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Hillside Arnica (Arnica fulgens)

Common Name Latin Name Plant Family
Hillside Arnica
Arnica fulgens

None known

  • Medicinal Use

    The whole plant, but especially the flowers and the root, is antiecchymotic, antiphlogistic, irritant, nervine, sternutatory, tonic and vulnerary[61, 172].

    This plant is used in North America in much the same way as A. montana is used in Europe[254]. These uses are as follows:-

    Arnica has a long history of herbal use, especially as an external treatment for bruises and sprains[232, 238] – it is an ingredient of a number of proprietary preparations[238. Internally, it has been used in the treatment of heart complaints and as a booster for the immune system[238]. Arnica increases local blood supply and accelerates healing, it is anti-inflammatory and increases the rate of absorption of internal bleeding[254]. Generally the plant is nowadays only recommended for internal use as a homeopathic medicine, principally for treating shock, injury and pain[254]. If used as a decoction or tincture it stimulates the circulation and is valuable in the treatment of angina and a weak or failing heart, but it can be toxic even at quite low doses and so is rarely used this way[254].

    The flowers are the part most commonly used[4, 232], they are harvested when fully open and dried – the receptacles are sometimes removed since these are liable to be attacked by insects[4]. The root is also used, it is harvested after the leaves have died down in the autumn and dried for later use[4].

    The whole plant is antiecchymotic, antiphlogistic, nervine, sternutatory, vulnerary[4, 7, 9, 46, 165]. Although a very valuable remedy, it should be used with caution. It has been known to cause contact dermatitis when used externally and collapse when taken internally[238]. Only take it internally under the supervision of a qualified practitioner.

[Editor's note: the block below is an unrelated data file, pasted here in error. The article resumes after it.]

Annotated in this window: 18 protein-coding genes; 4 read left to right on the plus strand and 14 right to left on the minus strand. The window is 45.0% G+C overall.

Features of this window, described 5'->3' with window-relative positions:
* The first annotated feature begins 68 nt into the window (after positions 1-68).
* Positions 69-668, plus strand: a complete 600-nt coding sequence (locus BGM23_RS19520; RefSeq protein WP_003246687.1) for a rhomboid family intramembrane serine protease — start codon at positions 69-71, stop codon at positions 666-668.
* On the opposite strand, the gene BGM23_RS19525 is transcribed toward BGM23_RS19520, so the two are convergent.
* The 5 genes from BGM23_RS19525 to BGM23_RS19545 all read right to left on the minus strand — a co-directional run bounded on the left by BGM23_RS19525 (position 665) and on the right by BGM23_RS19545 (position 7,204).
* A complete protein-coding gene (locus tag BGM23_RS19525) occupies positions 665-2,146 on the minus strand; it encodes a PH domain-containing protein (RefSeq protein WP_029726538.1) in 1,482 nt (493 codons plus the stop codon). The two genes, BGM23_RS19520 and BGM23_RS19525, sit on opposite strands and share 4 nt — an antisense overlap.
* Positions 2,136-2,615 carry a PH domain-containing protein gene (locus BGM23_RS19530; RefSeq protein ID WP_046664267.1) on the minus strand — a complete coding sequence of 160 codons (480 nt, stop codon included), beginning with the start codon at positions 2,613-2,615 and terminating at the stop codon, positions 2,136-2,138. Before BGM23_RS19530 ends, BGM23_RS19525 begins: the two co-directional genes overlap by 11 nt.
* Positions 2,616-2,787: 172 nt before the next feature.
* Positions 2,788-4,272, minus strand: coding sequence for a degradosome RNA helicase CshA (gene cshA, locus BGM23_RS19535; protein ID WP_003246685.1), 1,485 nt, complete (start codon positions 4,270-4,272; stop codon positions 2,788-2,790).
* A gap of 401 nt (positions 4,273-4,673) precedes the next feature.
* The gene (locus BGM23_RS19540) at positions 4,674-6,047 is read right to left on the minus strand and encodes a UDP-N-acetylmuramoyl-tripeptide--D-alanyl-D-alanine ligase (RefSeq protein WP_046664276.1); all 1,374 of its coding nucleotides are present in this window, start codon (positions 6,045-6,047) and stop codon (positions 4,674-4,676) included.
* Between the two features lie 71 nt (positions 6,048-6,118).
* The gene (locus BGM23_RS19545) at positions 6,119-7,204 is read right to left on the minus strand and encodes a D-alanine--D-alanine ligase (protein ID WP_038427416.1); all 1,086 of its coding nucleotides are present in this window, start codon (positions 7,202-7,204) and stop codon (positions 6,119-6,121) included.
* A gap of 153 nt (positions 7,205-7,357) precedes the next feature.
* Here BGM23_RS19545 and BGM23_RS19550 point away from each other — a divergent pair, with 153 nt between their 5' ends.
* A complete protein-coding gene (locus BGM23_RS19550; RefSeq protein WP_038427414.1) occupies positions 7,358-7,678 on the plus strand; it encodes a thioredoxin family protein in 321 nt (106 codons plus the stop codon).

The freshly crushed flowers cause sneezing if inhaled[232].

    The leaves have also been smoked as a tobacco[232], though it is unclear whether this was for medicinal reasons

    The whole plant, harvested when in flower, is used in homeopathic remedies[232]. It is especially useful in the treatment of traumatic injuries, sores and bruises[232].

  • Edible Use

    None known

  • Cautionary Notes

    The whole plant is toxic and should only be used for external applications to unbroken skin[172].

Cultivation & Habitat

Seed – sow early spring in a cold frame[200]. Only just cover the seed and make sure that the compost does not dry out. When large enough to handle, prick the seedlings out into individual pots and grow them on in the greenhouse or cold frame for their first winter. Plant out in late spring or early summer. Division in spring[200].
Prefers a moist, well-drained humus rich soil, preferably lime-free[200]. Prefers a mixture of sand, loam and peat[1].
Central and North-western N. America – British Columbia to Saskatchewan, south to California.

Become ungovernable, break the chains of the matrix; grow and forage your own food and medicine.

*None of the information on this website qualifies as professional medical advice. Take only what resonates with your heart and use your own personal responsibility for what’s best for you. For more information [brackets] [000], see bibliography.